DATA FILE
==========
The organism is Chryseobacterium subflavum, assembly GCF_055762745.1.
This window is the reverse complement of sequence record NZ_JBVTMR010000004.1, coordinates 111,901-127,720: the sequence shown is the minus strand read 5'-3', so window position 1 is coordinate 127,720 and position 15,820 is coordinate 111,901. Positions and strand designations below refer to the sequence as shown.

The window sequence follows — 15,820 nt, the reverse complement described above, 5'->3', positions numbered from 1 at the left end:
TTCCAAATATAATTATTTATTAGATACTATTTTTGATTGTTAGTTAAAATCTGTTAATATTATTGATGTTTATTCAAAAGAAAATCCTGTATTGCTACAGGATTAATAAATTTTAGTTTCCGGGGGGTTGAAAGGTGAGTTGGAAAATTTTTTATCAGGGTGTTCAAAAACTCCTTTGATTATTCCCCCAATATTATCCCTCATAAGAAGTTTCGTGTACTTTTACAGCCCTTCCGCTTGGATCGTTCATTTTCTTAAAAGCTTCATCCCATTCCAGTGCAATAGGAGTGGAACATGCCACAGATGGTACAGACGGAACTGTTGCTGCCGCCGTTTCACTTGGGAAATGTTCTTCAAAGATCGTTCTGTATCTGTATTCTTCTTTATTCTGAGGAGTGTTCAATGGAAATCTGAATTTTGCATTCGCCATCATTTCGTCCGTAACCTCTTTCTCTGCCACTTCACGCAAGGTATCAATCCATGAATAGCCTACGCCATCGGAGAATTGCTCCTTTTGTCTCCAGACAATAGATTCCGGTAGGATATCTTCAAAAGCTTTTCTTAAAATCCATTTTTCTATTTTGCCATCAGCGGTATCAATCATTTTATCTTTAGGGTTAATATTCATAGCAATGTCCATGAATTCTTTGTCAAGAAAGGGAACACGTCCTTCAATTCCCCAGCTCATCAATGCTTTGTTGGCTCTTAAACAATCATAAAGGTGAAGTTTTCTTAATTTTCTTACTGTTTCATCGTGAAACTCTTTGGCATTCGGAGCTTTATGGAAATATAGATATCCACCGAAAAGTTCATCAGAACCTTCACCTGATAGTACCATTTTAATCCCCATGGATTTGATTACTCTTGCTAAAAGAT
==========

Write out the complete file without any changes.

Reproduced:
The organism is Chryseobacterium subflavum, assembly GCF_055762745.1.
This window is the reverse complement of sequence record NZ_JBVTMR010000004.1, coordinates 111,901-127,720: the sequence shown is the minus strand read 5'-3', so window position 1 is coordinate 127,720 and position 15,820 is coordinate 111,901. Positions and strand designations below refer to the sequence as shown.

The window sequence follows — 15,820 nt, the reverse complement described above, 5'->3', positions numbered from 1 at the left end:
TTCCAAATATAATTATTTATTAGATACTATTTTTGATTGTTAGTTAAAATCTGTTAATATTATTGATGTTTATTCAAAAGAAAATCCTGTATTGCTACAGGATTAATAAATTTTAGTTTCCGGGGGGTTGAAAGGTGAGTTGGAAAATTTTTTATCAGGGTGTTCAAAAACTCCTTTGATTATTCCCCCAATATTATCCCTCATAAGAAGTTTCGTGTACTTTTACAGCCCTTCCGCTTGGATCGTTCATTTTCTTAAAAGCTTCATCCCATTCCAGTGCAATAGGAGTGGAACATGCCACAGATGGTACAGACGGAACTGTTGCTGCCGCCGTTTCACTTGGGAAATGTTCTTCAAAGATCGTTCTGTATCTGTATTCTTCTTTATTCTGAGGAGTGTTCAATGGAAATCTGAATTTTGCATTCGCCATCATTTCGTCCGTAACCTCTTTCTCTGCCACTTCACGCAAGGTATCAATCCATGAATAGCCTACGCCATCGGAGAATTGCTCCTTTTGTCTCCAGACAATAGATTCCGGTAGGATATCTTCAAAAGCTTTTCTTAAAATCCATTTTTCTATTTTGCCATCAGCGGTATCAATCATTTTATCTTTAGGGTTAATATTCATAGCAATGTCCATGAATTCTTTGTCAAGAAAGGGAACACGTCCTTCAATTCCCCAGCTCATCAATGCTTTGTTGGCTCTTAAACAATCATAAAGGTGAAGTTTTCTTAATTTTCTTACTGTTTCATCGTGAAACTCTTTGGCATTCGGAGCTTTATGGAAATATAGATATCCACCGAAAAGTTCATCAGAACCTTCACCTGATAGTACCATTTTAATCCCCATGGATTTGATTACTCTTGCTAAAAGAT